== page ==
Link to Google Doc
In the previous post I talked about scaling, progress in AI, and the possible paths to AGI. Today, I will lay the specific paths aside and instead focus on the final product—I will discuss my views on the timeline for AGI as well as what happens after. These views are a significant motivating force in my decision to pivot my career towards alignment.
The rate of progress in AI research is hard to measure. But just looking at the capabilities gains since 2012, when AlexNet was released, until Gato and the current LMs, it seems like the progress is scarily fast. The models of today regularly beat the average human and even experts in certain domains, such as Go and Atari.
More compute and better architectures, such as the Transformer, make it easier to create large models—which gain capabilities, as shown by Kaplan et al. 2020. At the same time, the number of machine learning and AI papers uploaded to ArXiv has exploded. In 2018, 35,900 papers were submitted to ArXiv and so far this year that has already been surpassed and it seems like the total number of papers submitted this year will surpass 70,000. The number of researcher-labor-hours spent on AI research therefore seems to have increased by a lot. What drives much of my timelines is the expectation of innovations that discontinuously lead to AI capability gains. Those are very hard to forecast and therefore my timeline has a lot of uncertainty.
I predict AGI within 4-30 years with 50% probability. My median estimate of when AGI is created is 2034.
How does this timeline compare to other public forecasts?
Metaculus currently has a median estimate of a general AI by 2039. Note though that this question has very specific and strong resolution criteria. Metaculus median estimate for a weak general AI is 2028, with less stringent resolution criteria. The difference between these two questions is an overestimation in my opinion. Short feedback loops and a strong incentive to create stronger and more general agents seems likely to lead to surprise. This is the main difference between my forecast and the Metaculus estimate—I believe weakly general AI will be created in the next 4-7 years and then that developing general AI will not take more than 2-6 years.
Eliezer Yudkowsky has taken a lighthearted bet with Bryan Caplan about the world ending by misaligned AI before 2030. Elon Musk has informally tweeted that he would be surprised if we do not have AGI by 2029 and Ray Kurzweil has predicted that AI will equal human intelligence in 2029. Thus it seems that I’m somewhere on the early side compared to the forecasting community—the difference seems to come from me believing that there will be less time from weak general systems to stronger ones—and that I’m later compared to many prominent thinkers.
Metaculus also has an open question on the time between the first AGI and superintelligence that currently has a median estimate of about 2 years. The operationalization of the question is somewhat flawed and I would not draw any strong conclusions from it. But it suggests that Metaculus in general expects moderate progress even after AGI is created. My personal timeline from AGI to superintelligence, using the resolution criteria from the general AI system question above, would have a median that is between 1-5 months. A system with those capabilities would very likely be capable enough in programming, math, and optimization to create even stronger systems—it would also have the incentive to create agents that are more efficient at creating worlds that score high on the creator’s objective function.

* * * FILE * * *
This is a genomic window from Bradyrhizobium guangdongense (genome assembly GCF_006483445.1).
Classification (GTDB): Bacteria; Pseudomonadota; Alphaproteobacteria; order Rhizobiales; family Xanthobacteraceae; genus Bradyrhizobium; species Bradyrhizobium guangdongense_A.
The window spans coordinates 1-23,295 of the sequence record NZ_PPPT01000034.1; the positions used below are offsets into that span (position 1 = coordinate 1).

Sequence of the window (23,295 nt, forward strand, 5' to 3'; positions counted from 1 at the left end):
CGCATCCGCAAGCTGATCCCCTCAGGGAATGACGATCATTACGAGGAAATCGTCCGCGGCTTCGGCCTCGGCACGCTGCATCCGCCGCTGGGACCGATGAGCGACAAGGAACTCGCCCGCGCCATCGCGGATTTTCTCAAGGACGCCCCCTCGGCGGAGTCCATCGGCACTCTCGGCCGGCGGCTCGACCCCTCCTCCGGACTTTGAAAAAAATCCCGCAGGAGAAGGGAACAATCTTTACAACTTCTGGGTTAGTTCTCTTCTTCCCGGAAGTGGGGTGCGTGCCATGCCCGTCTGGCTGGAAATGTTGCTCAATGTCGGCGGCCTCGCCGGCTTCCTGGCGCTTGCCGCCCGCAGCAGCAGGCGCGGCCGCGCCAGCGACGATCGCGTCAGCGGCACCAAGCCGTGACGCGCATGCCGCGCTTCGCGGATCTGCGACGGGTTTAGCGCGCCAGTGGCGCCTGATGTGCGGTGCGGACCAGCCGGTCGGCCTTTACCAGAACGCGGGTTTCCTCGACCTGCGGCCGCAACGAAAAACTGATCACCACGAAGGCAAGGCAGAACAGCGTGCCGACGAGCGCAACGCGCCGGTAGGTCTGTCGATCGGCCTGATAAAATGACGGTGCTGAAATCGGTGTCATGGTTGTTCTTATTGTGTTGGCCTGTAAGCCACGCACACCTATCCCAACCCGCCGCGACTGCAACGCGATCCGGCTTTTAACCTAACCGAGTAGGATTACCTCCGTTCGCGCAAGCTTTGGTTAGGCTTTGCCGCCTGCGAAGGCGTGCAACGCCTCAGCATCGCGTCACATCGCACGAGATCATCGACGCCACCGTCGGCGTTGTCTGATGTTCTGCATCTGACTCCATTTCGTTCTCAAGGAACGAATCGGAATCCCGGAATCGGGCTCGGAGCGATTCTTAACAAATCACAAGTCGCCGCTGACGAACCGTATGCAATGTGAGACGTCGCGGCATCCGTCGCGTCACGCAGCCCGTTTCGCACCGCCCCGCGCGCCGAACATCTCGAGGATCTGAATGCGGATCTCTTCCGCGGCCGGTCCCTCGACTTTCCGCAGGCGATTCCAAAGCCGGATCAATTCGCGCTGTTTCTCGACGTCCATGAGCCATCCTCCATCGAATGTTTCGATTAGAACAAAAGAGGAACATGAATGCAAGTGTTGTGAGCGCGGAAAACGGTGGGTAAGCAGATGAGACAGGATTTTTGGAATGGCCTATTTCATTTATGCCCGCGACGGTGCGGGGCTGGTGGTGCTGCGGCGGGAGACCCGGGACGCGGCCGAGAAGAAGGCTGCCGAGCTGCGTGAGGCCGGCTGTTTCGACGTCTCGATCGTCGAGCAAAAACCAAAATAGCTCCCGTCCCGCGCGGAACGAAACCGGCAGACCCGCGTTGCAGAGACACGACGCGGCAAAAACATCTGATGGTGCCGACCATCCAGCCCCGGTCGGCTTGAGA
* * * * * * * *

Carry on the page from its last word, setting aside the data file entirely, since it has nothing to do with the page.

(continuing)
Finally, to perhaps the most important question. What is p(doom|AGI)? How likely is it that humanity is doomed given that we develop AGI? There are many reasons to be quite fearful here. Spelling out all the arguments that inform my views here would take up a lot of space, and it is something that I’m planning to do over a longer timeframe, but I will provide some guiding resources below.
- Corrigibility, one of the most common objections to AI being dangerous is that we can “just turn it off”. Corrigibility is a way harder problem than that. It would certainly be helpful but it seems unlikely that we will be able to create systems that would allow us to shut it off without creating incentives for it to shut itself off.
- Meditating on the “strawberry problem” of creating an AI system that is capable enough to create a molecular replica of a strawberry and then stopping, has also been important in shaping my thinking about alignment.
- Thinking about optimization and agents that can guide the world towards outcomes they want is hard, but “The Hidden Complexity of Wishes” makes it easier to understand how hard it is to create a good objective function.
- I also think more recent discussions of the ways AGI could be dangerous is well worth reading. Eliezer’s original post and Paul Christiano’s response, for two differing views on the dangers of AGI.
- Gwern’s “It Looks Like You’re Trying To Take Over The World” about an AI taking over the world, is helpful in imagining how scaling and neural nets may lead to a hard takeoff.
P(doom|AGI) is uncomfortably high. I believe that there’s a ~30% risk that humanity becomes significantly disempowered by AGI systems and a ~10% risk of AGI systems leading to human extinction. At the same time, I believe that the odds of survival become significantly better with more alignment efforts and more time. Creating AGI at the end of this century has a much lower p(doom) than creating an AGI 10 years from now.
We have lots of work to do to bring that risk down!